Wine Review: Franck Millet Sancerre Blanc

Tasting Notes:

This nervy wine comes from Bué, one of the top villages of Sancerre, which is grown in limestone-clay soil and reflects the unique terroir of the region.

Powerful nose with lots of aromatic qualities developing over a period of time. Tangy with mineral texture, and offering lime flavors, displaying a surprising suppleness and roundness. Very long on the palate.

This wine makes an excellent aperitif and pairs beautifully with oily seafood dishes and cheeses.

Points 89

APPELLATION
Sancerre, Loire Valley, France

WINERY
Domaine Franck Millet

ALCOHOL
12.5%

BOTTLE SIZE
750 ml

CATEGORY
White

Awards

Le Guide Hachette des Vins, 2017: 1 Star

Le Guide Hachette des Vins, 2014: 2 Stars

Concours General Agricole Paris, 2014: Gold

This stunning Sancerre is available at Galleon who recently launched their Ontario online collection of fine wines.

Discover this new e-commerce platform @ https://on.galleonwines.ca/collections/liz-palmer

“They are driven by their passion; their mission is to promote the best wines in the world and I believe it!”

Enjoy a discount of 10% off  with PROMO CODE: WELCOME

 

Happy National Wine Day !  Netflix Canada  & Ontario Wine…the perfect pairing!

 

 

Netflix Canada  & Ontario Wine…the perfect pairing!

Here are my three recommended pairings (movie/series and wine):

“To All The Boys I’ve Loved Before” PAIRED with Marynissen Estates Bottoms Up Red 2017

This lush ruby-red Cabernet Sauvignon Merlot blend is berry-driven and the ideal match for this flustery tale of first love.

Tasting Notes:  Seduces you immediately;  rich and expressive aromas of cherry, plum and raspberry that also carry through to the palate with a smooth long finish

“Virgin River” PAIRED with Nyarai Cellars, Field Blender’s White 2017

Nothing complements a fresh start at romance quite like wonderful aromatics and orange blossoms

Tasting Notes:  An elegant style that features rich complex and exciting aromatics; effortlessly displaying notes of apricots, honeydew melon, and orange blossoms;  edgy minerality runs throughout with crisp acidity onto a long citrus finish

“Self Made” PAIRED with 13Th Street June’s Vineyard Riesling 2018

Aromas of lime and wildflowers pairs beautifully with the inspiring confidence and drive of M.C. Walker

Tasting Notes:  Delicate whiffs of honey, beeswax lend depth to crisp ripe peach, apricot flavors with some stony mineral tones; this spry yet penetrating Riesling finishes with juicy concentrate stone fruit flair.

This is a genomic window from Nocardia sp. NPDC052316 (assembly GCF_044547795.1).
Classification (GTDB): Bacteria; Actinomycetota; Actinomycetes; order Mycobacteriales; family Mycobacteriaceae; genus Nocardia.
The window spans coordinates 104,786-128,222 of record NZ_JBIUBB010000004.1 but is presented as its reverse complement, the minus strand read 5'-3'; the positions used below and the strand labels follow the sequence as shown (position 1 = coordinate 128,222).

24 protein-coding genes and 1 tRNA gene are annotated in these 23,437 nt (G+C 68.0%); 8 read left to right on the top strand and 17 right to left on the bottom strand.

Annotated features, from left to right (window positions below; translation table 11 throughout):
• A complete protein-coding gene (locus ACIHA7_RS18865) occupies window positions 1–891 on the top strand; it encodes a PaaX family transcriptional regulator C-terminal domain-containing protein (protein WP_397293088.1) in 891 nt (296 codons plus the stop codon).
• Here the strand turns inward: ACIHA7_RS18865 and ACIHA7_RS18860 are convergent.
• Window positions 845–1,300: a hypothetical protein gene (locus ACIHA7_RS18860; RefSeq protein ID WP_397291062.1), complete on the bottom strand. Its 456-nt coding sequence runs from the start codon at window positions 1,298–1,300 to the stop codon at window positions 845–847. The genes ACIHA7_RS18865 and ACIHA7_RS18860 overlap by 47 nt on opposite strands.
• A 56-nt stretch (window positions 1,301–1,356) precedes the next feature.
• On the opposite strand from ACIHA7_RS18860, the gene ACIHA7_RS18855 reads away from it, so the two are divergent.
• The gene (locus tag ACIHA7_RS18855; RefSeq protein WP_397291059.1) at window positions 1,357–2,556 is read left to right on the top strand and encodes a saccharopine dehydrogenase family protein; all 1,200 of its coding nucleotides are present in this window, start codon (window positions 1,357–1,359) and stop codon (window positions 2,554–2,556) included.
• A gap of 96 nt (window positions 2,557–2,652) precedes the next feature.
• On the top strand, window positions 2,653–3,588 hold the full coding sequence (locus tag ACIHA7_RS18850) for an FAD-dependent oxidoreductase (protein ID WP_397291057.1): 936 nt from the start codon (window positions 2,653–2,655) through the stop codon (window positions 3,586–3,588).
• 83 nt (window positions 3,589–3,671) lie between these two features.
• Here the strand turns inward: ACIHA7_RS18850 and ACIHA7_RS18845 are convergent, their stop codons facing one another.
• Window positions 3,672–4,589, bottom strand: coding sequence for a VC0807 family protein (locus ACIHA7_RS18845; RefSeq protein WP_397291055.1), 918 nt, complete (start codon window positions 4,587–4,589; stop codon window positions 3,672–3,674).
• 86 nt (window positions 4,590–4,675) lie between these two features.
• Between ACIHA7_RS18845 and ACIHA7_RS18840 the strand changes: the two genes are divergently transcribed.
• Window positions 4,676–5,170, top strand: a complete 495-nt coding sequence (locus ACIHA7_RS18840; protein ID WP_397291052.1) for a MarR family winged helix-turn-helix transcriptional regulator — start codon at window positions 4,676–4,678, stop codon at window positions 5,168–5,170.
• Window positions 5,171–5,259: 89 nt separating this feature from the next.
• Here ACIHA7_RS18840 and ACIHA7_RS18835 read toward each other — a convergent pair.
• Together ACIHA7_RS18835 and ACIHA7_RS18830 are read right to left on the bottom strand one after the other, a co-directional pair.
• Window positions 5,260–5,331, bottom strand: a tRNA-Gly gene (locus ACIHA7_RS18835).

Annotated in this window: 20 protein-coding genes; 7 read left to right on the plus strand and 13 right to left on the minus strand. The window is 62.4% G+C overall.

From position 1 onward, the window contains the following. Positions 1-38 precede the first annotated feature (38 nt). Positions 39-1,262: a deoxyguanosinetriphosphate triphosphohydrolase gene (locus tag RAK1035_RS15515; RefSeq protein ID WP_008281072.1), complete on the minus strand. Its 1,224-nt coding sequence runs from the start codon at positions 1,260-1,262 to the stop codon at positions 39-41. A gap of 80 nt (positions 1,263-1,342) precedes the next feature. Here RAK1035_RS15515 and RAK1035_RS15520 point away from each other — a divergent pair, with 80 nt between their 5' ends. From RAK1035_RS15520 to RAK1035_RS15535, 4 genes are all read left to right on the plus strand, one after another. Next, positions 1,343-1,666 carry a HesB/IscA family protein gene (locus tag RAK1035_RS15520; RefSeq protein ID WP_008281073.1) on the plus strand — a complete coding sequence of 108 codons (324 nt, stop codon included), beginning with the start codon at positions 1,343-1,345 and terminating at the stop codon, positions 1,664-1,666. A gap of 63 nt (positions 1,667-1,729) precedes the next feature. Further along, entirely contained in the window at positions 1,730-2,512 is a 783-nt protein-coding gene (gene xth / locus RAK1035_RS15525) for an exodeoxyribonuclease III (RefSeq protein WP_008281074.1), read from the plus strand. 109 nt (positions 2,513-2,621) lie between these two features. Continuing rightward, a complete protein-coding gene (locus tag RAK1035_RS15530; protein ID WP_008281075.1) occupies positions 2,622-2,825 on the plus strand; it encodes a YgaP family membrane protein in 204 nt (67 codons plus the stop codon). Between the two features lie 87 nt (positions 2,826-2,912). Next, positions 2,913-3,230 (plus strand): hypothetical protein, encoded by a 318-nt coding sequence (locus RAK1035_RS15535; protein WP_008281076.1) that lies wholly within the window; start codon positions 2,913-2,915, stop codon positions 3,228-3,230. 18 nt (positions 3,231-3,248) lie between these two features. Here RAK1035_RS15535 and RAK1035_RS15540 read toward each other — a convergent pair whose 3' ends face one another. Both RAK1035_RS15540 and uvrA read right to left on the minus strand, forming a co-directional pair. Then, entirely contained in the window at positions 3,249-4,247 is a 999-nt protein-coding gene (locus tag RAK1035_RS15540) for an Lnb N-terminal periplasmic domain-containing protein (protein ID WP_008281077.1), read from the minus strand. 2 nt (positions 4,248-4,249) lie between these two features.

#nationalwineday #winecountry #vqaallday #vqa #vqawinesofontario #ontariocraftwine #winenow #winesofcanada #ontariowineroute #niagarawine #drinklocal #VQAathome #winelovers

#netflix #series #netflixandchill #movie #netflixseries  #movies  #film #netflixcanada #edit #tv #cinema #65inchtv #netflixmovies #seriesnetflix #netflixoriginal  #netflixshows

Wine in a Can.  I’m a Fan!

What’s wrong with selling wine in a can?  It was not too long ago when traditionalists thought screw caps on wine bottles were a total outrage to an industry cloaked in tradition. And look at us now; twisting that screw cap with glee and patting ourselves on the back that the screw cap invention protected the cork trees.

Wine in a can is no gimmick. It began in about 2004 with Francis Ford Coppola Winery producing “Sofia”, a blanc de blanc sparkling wine in a can.  It has been growing steadily since then and canned wine was a $50 million business in the US last year. It seems to be falling somewhere between the box wine of student days and elegant, gifting wine in bottles.  We accepted beer in a can, followed by other premium beverages in a can like cocktails, sake, and craft beer, what’s stopping us from embracing the wine in a can trend?

So why is this new format drawing so many consumers?  Firstly, it is mainly the millennial generation that is attracted to wine in a can.  This grouping of people is usually drawn to products of convenience, accessibility, approachability, especially when purchasing wine.

Canned wine ticks all those boxes and so many more:

  • Ease of use: simple to take anywhere, takes up little space, is practically a single-serve unit, no mess
  • Environmentally friendly: the product has a lower carbon footprint because of transporting its reduced weight as well as space efficiency. Aluminum cans are also far easier to recycle than glass
  • Faster chilling: making this product practically instant
  • Adaptability: canned wine can be used in places where glass is normally banned like in parks and swimming pools
  • Price: due to reduced costs of packaging and transport